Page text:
Category Archives: relationships

THE AGE CONUNDRUM

Back in secondary school, my friend Sally used to say how she did not plan be to be married until she was around 27 years old. I always thought she was just trying to be outlandish on purpose. Who knows, maybe she was. But, I still used to think she was a bit weird for thinking that way – 27 is so dangerously close to 30…and we all knew what 30 meant! …Or at least, we knew what we had been taught it meant.

We learned that 30 meant going from “a maiden” to “an old maid.” 30 meant going from being referred to as “young woman” to “unmarried woman”. 30 meant, away with university-age and in with married-with-a-kid age (so, if you’re not there by that age, you’re malfunctioning somehow).

This is an idea that I think should be deprogrammed from our minds. I mean, if you’re a woman or man married with kid(s) by 30, good for you! Congrats! But no one should be put down, or made to feel like a failure, sitting on a time bomb just because they’re not there by that age.

I have been the unfortunate witness of this notion being expressed by one of my old Secondary School classmates who happened to be male. We were just having one of those casual, “where are you now?” and “what are your plans?” type of conversations. I told him I was going to pursue an MA/PhD, and his first reaction was, “so when will you get married?” At first, I wanted to tell him off, but I decided to be polite, and just make a joke so we can both laugh and move on from that kind of questioning.

But he was so bent on his intent, that even after I had laughed it off, he decided to end the conversation with this gem; “Well, just make sure you get married by 25, okay?” I wasn’t sure how to react to this, because I wasn’t entirely sure what I was feeling. The way he even phrased it as a helpful hint/advice was both rage-inducing and utterly amusing. I felt a weird combination of rage, shock, amusement, and disappointment in that instant, and I had to take a moment to breathe so that I wouldn’t say anything I would come to regret.

After taking a breather, I asked him if he was planning on getting married by 25 as well, to which he, without hesitation, replied that he would not be ready by then, and he still had to revel in not being tethered to a woman until he was about 30. I hoped he would see the hypocrisy of his outlook, but I don’t remember if I pointed it out to him or not. Honestly, the rest of that conversation is now a blur to me. I lost interest in anything else he had to say or ask, and did not invest in the conversation anymore.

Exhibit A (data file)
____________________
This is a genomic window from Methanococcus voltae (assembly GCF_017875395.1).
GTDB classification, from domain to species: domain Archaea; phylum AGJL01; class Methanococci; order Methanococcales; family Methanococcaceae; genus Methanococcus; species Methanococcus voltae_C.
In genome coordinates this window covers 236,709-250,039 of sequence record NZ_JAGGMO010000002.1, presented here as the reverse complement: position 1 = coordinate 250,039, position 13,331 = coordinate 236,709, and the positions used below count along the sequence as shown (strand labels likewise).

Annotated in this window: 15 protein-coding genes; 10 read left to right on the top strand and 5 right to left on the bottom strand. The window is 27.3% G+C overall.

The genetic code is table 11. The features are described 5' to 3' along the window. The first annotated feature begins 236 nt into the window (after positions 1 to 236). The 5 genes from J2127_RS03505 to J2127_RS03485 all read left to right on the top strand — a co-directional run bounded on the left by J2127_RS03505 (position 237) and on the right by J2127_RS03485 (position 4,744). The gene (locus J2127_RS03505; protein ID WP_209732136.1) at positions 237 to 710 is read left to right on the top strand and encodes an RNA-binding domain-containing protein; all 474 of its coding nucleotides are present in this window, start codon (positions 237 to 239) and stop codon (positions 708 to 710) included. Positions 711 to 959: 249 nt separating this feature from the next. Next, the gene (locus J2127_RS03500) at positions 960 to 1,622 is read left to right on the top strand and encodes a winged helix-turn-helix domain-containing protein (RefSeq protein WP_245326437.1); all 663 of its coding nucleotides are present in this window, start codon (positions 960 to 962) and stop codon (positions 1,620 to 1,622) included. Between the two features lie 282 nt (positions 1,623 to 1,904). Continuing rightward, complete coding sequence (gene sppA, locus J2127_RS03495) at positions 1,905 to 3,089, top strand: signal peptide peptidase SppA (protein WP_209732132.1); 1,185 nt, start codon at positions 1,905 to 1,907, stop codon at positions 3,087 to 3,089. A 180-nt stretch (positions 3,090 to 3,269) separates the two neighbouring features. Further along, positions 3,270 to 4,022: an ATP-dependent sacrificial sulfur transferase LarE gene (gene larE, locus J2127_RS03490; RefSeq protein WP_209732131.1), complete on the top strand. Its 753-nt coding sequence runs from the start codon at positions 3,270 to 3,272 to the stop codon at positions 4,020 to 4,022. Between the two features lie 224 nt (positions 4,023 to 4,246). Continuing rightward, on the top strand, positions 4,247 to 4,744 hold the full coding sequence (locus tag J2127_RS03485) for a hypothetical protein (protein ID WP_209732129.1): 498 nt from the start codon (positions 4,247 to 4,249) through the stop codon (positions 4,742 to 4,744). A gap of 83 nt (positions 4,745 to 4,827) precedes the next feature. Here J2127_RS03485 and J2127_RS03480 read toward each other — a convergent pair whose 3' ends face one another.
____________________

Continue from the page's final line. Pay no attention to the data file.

Funny enough this notion does not apply to men in quite the same way – why should it, right?

We are indoctrinated into this idea that if men are like fine wine that gets better with age, then women are like egg salad (you really don’t want that aged).

I’m not saying we should also impose these same expectations on men, neither am I endorsing that George Clooney lifestyle for anyone – I’m simply saying, don’t put people down for not meeting your marriage-age expectation (especially if they’re not your children). And if you’re at that close-to-30 age and the pressure is piling on, just remember that desperation makes for some horrible decisions – stay calm, and stay happy!

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Self-aware Awkwardness: Cute or Nah?

In a previous post I talked about small talk, and the problems that arise when you’re forced to engage. I fancy myself a kind of expert when it comes to these, partly because I feel like I have participated in so many such exchanges. I like to think that I can now navigate these conversations in such a way that the other person either doesn’t feel the full awkwardness of the exchange, or we get a good laugh out of it somehow.

I think the key to my “success” (I don’t think you can really call it that, but I choose to anyway) is being aware of the conversation’s inelegance, and finding my way around it. When I do have to make small talk – because it is inescapable sometimes – I go into it with this understanding; If you have this kind of conversation in a social environment where you can admit it for what it is (an awkward exchange), and you’re able to laugh at yourself, then it takes a bit of the simulated edge off the conversation. Acknowledging awkwardness sometimes introduces an element of authenticity that is often lacking in most obligatory and/or unrewarding small talk.